Tagged With games

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One night at my church youth group, I thought I played the best game of Mario Kart in my life. Somehow the controller perfectly interpreted my moves better than it usually did - I wasn't crashing or going the wrong way at all! At the end, I realised I had actually been watching my opponent's screen, and I'd never caught on that I wasn't actually controlling it. Meanwhile my character had just been careening randomly into the side of the racetrack.

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I've always been a fan of Valve's Steam streaming, because it means you don't have to lug your desktop PC around your house or apartment whenever you feel like gaming somewhere else. Though your laptop might not be able to run The Witcher 3 natively - or at least, not very well - it's a lot easier to let your gaming desktop do all the heavy lifting and stream its output to another device, such as the three-year-old laptop you're using from your backyard hammock.

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I confess, I've never really used Windows 10s Game Bar, because I'm probably the last person who should be broadcasting their gaming habits on an online service. I'm terrible at Fortnite, I min/max in Pillars of Eternity, and I play a lot of Idle Champions of the Forgotten Realms -- not exactly the sexiest of titles to stream, unless you like watching me click on all the things.

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Dear Lifehacker, I was wondering how much I could get for an Atari 2600 in good condition? It comes with everything needed to get up and running (cables, joysticks, etc.), plus 23 games. I've had a look online, but no two prices are the same. I subsequently have no idea what to ask for!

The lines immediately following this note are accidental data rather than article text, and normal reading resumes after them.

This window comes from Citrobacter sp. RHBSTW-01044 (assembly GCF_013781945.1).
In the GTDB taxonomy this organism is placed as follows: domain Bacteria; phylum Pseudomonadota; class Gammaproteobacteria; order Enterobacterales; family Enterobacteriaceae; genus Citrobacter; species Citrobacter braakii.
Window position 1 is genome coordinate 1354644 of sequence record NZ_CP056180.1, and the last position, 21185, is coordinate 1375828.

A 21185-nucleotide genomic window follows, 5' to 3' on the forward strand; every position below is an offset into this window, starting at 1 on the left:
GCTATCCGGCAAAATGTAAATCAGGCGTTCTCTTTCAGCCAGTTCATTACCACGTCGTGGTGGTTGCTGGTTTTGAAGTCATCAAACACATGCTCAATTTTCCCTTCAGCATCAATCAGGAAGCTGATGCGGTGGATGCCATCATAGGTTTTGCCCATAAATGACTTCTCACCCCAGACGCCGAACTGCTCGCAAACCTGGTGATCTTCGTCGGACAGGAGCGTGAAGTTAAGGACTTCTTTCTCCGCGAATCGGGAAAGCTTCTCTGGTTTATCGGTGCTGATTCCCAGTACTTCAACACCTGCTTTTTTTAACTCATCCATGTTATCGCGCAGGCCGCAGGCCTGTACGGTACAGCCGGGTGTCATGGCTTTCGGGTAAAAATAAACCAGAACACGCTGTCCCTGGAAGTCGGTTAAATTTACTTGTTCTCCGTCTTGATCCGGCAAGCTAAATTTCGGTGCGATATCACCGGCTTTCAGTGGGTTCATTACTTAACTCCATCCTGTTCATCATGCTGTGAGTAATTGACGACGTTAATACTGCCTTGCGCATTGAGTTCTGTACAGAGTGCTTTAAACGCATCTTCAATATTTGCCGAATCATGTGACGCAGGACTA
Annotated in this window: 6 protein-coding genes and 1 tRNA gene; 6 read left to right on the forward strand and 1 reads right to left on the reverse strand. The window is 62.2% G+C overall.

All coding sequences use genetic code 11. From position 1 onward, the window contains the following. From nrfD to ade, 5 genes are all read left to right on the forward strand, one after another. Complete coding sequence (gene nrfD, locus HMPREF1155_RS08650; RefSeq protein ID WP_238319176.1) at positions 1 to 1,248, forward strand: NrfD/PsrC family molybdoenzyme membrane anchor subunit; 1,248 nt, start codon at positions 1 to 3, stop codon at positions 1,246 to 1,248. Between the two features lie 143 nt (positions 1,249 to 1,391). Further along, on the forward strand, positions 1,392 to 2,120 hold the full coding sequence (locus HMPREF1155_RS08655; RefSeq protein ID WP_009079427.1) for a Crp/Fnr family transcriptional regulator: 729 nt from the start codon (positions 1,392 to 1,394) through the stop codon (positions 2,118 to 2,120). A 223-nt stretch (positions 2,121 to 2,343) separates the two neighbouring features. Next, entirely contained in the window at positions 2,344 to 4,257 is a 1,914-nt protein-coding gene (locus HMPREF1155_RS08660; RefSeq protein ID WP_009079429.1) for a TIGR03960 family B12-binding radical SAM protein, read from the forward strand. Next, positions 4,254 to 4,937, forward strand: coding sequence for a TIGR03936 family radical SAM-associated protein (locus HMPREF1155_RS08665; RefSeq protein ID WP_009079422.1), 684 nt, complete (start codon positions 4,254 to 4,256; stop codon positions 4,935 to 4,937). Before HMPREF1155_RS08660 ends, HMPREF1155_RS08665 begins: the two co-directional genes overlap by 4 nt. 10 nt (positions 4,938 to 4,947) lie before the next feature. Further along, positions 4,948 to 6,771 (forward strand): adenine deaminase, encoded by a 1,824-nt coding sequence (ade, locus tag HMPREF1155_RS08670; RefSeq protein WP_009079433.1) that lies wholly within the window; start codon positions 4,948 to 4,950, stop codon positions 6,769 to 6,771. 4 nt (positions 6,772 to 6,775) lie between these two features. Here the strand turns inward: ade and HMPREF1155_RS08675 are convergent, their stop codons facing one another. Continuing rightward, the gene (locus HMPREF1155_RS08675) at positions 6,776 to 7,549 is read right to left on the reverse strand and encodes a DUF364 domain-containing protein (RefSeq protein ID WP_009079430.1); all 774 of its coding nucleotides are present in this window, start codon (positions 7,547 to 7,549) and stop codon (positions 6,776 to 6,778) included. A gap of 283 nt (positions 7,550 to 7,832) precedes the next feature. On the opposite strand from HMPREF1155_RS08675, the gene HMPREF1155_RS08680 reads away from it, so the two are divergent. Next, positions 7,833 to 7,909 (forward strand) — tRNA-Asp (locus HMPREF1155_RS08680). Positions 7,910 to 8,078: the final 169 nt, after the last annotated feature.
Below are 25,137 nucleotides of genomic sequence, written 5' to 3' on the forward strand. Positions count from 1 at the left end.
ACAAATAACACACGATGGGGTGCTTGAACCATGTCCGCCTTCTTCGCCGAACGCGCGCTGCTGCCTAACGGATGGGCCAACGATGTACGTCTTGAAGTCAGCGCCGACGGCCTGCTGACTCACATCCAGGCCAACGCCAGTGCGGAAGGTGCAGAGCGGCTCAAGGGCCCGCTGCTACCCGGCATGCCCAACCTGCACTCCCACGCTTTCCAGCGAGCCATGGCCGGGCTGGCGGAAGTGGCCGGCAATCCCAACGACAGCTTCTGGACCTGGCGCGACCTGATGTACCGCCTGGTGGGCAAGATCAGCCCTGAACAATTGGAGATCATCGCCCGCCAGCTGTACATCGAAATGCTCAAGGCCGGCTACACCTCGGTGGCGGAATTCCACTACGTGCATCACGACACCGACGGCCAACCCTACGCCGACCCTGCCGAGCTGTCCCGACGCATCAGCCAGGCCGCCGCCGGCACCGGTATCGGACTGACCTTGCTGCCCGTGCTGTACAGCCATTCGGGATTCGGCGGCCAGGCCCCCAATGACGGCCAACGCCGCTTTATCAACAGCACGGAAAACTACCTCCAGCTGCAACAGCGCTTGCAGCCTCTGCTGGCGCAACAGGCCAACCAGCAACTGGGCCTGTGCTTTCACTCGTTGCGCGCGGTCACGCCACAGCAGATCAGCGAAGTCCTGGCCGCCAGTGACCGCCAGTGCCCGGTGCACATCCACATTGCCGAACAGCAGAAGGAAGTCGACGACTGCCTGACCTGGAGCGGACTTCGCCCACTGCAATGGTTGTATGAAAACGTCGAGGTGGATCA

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I know, chores are chores. But take it from Mary Poppins, the O.G. Supernanny: "In every job that must be done, there is an element of fun." To save yourself from the drudgery of daily household maintenance, you must find that element.

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It's hard to say exactly why children with autism are some of the greatest devotees of Minecraft, the computer game in which you build endless worlds out of LEGO-like blocks. Stuart Duncan, a father of two, believes it's because it's a perfect union of two opposites. On one hand, Minecraft offers structure - everything from the water to the doors to the falling lava behaves with a certain predictability that they need. On the other hand, it gives the player infinite freedom. There's no story, no levels, no bosses presenting participants with quests to complete. Behind the shield of their computer screen, players can do whatever they want to do in a sensory-friendly space - recreate the Taj Mahal, light up a house with torches, or hide in a cave.

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The maximum number of face turns needed to solve the classic Rubik's cube is 20, and the maximum number of quarter turns is 26. It took 30 years to discover these numbers, which were finally proved by Tomas Rokicki and Morley Davidson using a mixture of mathematics and computer calculation. (The puzzle does have 43 quintillion possible configurations after all.)

So how did the current world-record holder SeungBeom Cho manage to solve Rubik's cube in under five seconds? (4.59 seconds to be exact.)

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The PlayStation 4 just released a firmware update (5.50) that brought a ton of great features, such as comprehensive parental controls. Here's how you can set age restrictions for certain types of games and movies, set spending limits in the PlayStation Store, and regulate game time each day using the new Family Management feature.

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In Bad News, a ten-minute web game by Cambridge social psychology professor Sander van der Linden, you play a devious conspiracy theorist spreading fake news. The point, van der Linden tells Fast Company, is to teach people how disinformation is made and spread.